Aug 08 2012

Published by under Journal

Working is part of life, and is one of the many things that parents need to teach their children. Giving children household chores will help them develop a good work ethic and a sense of responsibility. It will also help them learn how to do things that will eventually make them competent, independent adults. Here are some general guidelines for chores that are appropriate for different age groups:

Ages 1-2: Children at this young age are usually walking and know their way around the house. They can put items into containers, and should be able to learn where things belong. They can pick up toys and put them away, put dirty clothes into a hamper, and put trash into a trash can.

Ages 3-4: As they become more coordinated and develop better fine motor skills, kids can do more chores. Kids in this age group can help make their beds, carry clothes to the laundry room, fill water and food dishes for pets, and carry in light bags of groceries. They can help set the table, and get flatware and plastic cups out of the dishwasher and put them away. They can also help with simple cooking tasks like stirring and buttering bread.

Ages 5-6: By the time they are school-aged, kids can become more independent in their chores. They should be able to put away clean clothes, fold washcloths, and set the table. They can help with dusting furniture and vacuuming floors. They can also prepare some snacks and simple meals for themselves and for siblings, such as cereal, toast, and sandwiches.

Ages 7-8: These kids can handle more responsibility, but it helps to give them regular chores so they can develop a routine for doing them. They can keep their rooms clean and care for pets. They can scrape plates after dinner and stack them up or put them in the dishwasher. Other tasks such as wiping the kitchen table, cleaning the bathroom sink, and sorting laundry are also good choices. These older kids can begin to develop more cooking skills, like scrambling eggs and preparing grilled cheese sandwiches.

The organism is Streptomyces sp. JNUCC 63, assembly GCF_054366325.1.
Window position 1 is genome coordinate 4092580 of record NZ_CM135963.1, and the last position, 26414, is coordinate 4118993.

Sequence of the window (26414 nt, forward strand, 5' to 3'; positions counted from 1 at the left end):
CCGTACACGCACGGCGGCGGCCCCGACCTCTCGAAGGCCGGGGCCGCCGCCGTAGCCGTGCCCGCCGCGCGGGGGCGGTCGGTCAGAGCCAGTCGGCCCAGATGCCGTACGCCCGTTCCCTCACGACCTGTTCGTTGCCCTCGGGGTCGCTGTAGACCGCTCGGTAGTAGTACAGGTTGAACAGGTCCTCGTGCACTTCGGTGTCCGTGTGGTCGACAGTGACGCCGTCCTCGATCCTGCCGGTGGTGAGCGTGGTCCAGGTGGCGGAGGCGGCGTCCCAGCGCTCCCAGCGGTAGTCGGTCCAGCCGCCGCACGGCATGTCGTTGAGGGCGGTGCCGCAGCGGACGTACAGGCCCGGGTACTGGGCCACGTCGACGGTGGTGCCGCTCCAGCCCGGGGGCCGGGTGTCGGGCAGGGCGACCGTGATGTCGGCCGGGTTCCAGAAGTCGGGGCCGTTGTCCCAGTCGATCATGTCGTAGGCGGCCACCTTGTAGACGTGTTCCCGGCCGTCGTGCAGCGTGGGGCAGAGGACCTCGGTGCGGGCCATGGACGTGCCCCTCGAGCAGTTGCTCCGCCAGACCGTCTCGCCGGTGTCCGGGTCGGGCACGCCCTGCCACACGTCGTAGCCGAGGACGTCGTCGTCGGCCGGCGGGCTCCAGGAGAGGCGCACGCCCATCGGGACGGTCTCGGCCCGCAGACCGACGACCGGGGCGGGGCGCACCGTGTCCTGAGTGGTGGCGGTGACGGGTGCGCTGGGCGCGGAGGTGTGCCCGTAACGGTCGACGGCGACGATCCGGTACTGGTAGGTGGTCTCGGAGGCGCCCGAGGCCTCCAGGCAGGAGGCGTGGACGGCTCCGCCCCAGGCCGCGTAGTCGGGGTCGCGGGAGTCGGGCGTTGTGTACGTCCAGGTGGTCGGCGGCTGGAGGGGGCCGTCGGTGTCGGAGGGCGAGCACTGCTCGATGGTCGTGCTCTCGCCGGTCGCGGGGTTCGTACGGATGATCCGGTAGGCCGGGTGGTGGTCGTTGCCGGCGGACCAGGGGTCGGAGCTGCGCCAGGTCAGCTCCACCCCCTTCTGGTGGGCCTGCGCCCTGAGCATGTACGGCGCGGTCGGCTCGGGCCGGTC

Ages 9-12: Kids in this age group are getting taller and more skilled, so they can start doing more things by themselves. They can do laundry, put away groceries, load and unload the dishwasher, vacuum, and change sheets. They can also do more to care for younger siblings, such as feeding and dressing them.

Ages 13 and up: If they have been learning skills all along, teenagers should be able to help out by taking over some cooking and cleaning tasks. They can take responsibility for their own laundry. They can also babysit younger siblings, and help teach them how to do their chores. They can be responsible for certain areas of the house. For example, have your teenager be in charge of keeping the living room clean. If there are younger siblings who leave toys and books in the living room, the teen can make sure that the younger kids pick up their things and put them away, and then take care of the other straightening, dusting, and vacuuming.

By giving your kids chores, you will teach them to have a work ethic and to be able to perform life skills they will need as adults. You will also help them to have a sense of accomplishment and contribution to the family when their chores are completed well. Besides that, you will have some great help around the house!

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